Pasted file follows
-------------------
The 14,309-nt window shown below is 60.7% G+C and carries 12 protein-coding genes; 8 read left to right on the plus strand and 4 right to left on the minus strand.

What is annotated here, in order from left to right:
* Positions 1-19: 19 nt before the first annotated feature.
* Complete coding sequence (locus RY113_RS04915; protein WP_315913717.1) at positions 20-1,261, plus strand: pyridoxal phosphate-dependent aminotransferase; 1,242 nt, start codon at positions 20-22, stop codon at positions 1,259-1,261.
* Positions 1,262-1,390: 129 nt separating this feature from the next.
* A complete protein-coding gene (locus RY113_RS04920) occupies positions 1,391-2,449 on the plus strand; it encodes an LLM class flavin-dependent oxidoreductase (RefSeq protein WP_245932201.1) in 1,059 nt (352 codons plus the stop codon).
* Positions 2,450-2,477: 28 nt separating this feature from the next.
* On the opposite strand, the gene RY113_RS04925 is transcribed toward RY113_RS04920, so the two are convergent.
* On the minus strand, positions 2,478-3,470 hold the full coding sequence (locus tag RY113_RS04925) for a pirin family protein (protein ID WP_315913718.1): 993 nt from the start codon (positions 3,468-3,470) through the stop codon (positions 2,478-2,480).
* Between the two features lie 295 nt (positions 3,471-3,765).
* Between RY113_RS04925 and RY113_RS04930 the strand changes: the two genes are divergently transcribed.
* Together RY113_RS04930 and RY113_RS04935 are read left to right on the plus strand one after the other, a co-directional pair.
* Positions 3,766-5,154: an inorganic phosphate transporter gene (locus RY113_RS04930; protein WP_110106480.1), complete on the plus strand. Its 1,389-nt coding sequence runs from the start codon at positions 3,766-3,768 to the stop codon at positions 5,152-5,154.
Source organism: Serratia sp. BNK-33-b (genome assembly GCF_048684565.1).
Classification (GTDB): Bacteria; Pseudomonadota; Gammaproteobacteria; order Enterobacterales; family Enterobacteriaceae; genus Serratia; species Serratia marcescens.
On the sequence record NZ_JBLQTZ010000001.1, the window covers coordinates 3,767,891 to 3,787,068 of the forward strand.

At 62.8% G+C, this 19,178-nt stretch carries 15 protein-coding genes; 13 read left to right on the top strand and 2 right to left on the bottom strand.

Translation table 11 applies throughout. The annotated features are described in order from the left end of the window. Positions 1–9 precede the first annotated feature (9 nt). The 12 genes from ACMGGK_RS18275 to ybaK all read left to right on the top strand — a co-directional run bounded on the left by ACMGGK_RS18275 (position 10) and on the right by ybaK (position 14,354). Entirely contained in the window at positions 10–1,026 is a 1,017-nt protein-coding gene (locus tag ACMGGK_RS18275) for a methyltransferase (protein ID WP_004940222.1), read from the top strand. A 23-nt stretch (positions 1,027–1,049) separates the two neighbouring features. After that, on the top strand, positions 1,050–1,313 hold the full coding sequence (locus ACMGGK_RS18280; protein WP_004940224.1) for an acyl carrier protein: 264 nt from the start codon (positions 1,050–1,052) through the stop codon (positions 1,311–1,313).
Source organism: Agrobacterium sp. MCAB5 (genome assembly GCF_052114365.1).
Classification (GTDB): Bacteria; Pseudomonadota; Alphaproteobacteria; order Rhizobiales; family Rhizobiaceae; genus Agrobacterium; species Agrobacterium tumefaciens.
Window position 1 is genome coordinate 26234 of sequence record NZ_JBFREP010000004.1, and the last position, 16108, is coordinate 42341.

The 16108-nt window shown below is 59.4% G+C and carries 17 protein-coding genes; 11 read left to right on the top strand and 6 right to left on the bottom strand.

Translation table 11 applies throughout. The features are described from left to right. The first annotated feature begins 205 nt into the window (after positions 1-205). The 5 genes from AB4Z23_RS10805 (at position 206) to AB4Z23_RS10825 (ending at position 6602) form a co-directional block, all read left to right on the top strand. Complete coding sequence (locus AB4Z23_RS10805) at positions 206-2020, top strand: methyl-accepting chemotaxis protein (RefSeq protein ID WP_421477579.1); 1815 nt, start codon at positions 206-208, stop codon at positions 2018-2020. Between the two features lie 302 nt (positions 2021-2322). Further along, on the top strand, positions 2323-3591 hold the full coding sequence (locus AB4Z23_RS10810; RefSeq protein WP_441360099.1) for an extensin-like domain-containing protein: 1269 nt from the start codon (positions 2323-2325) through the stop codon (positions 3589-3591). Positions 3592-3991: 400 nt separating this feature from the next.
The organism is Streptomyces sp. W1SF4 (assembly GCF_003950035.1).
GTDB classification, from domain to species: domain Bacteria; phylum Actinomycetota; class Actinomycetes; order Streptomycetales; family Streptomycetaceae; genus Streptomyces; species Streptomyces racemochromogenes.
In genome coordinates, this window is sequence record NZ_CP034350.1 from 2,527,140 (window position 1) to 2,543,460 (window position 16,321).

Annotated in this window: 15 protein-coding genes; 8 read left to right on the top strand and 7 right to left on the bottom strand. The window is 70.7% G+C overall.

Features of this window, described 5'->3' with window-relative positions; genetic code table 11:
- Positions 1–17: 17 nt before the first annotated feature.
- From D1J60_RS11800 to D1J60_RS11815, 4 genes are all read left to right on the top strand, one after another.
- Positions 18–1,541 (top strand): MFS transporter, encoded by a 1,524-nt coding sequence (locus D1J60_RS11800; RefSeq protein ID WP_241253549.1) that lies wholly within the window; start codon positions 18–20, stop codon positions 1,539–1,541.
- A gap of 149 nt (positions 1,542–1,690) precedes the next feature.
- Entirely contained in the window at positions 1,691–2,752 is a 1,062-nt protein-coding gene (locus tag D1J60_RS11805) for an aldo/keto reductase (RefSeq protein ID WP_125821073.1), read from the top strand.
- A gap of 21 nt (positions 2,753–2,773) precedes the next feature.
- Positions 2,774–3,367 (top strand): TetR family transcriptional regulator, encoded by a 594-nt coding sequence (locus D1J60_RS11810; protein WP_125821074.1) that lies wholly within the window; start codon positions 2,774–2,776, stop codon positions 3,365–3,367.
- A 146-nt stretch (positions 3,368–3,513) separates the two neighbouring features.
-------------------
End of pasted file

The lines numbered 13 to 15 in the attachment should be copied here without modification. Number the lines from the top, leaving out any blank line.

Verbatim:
* Positions 3,766-5,154: an inorganic phosphate transporter gene (locus RY113_RS04930; protein WP_110106480.1), complete on the plus strand. Its 1,389-nt coding sequence runs from the start codon at positions 3,766-3,768 to the stop codon at positions 5,152-5,154.
Source organism: Serratia sp. BNK-33-b (genome assembly GCF_048684565.1).
Classification (GTDB): Bacteria; Pseudomonadota; Gammaproteobacteria; order Enterobacterales; family Enterobacteriaceae; genus Serratia; species Serratia marcescens.